Found  /  Annotation

How Maps Reveal, and Conceal, History

What one scholar learned from writing an American history consisting of 100 maps.
British Library

I have long been interested in the complex place of maps in American life. I’ve investigated the role of maps in war and peace, the rise of thematic mapping, and the influence of maps over American national identity. I’ve studied the rise of mass market cartography, the place of maps in American education, and the structural evolution of the world atlas. Yet despite my longstanding preoccupation with the history of maps, the prospect of writing a history of America through maps was daunting. With a limit of one hundred artifacts, of course, this would be a selective rather than a comprehensive history. But the real challenge lay in choosing the maps themselves, which hinged on a more basic question: what kind of story did I want to tell?

I began by brainstorming with a few fellow map scholars, which is a rather unorthodox group given that it includes not just academics but also map dealers and collectors, the best of whom are attuned to both the material nature of these artifacts as well as their historical significance. Within this community, I was immediately struck that several recommended—practically insisted—that I include Guillaume de L’Isle’s 1718 map of “La Louisiane” shown above.

There are very good reasons that de L’Isle’s map was at the top of their list. First and foremost, it was the most accurate and comprehensive depiction of North American geography to that point, synthesizing the latest information from other maps with newly gathered intelligence in the field. It moved light years ahead of its predecessors by approximating the course of the Mississippi River and the general physical scale of the continental interior. Even the British—who similarly sought to thwart French ambitions in North America—considered “La Louisiane” the most geographically authoritative map for decades thereafter.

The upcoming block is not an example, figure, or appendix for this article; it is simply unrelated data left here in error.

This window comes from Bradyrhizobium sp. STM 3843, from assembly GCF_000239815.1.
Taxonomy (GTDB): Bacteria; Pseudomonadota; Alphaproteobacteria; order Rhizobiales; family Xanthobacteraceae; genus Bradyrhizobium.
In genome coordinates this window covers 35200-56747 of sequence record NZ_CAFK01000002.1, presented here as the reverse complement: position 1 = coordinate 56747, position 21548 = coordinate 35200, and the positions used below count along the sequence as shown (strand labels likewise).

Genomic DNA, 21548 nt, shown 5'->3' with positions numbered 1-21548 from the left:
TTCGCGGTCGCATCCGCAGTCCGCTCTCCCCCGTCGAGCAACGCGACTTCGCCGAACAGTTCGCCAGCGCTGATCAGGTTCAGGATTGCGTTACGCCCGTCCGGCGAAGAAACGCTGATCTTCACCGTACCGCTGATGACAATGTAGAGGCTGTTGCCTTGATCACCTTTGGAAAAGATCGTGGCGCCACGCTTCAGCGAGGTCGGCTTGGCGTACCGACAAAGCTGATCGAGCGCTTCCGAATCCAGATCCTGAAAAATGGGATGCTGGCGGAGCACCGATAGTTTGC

But if the map was geographically precise, it was also a masterful example of propaganda. De L’Isle was asked by the French king to render a map that would both substantiate and maximize French territorial claims in the continental interior. The mapmaker responded by designing a map that aligned the geography of the continent with French political and territorial claims of sovereignty. Note the expansive rendering of “La Louisiane” across the interior, which effectively hems in the English settlements between the Appalachian Mountains and the Atlantic Coast. De L’Isle then centered the map on the Mississippi River and its tributaries, all of which the French claimed through French explorations during the sixteenth and seventeenth centuries. De L’Isle stretched the French sphere of influence to its limits, outraging the British and launching a “war of the maps” that ended only when the French and Indian War ultimately terminated French claims to North America altogether in 1763.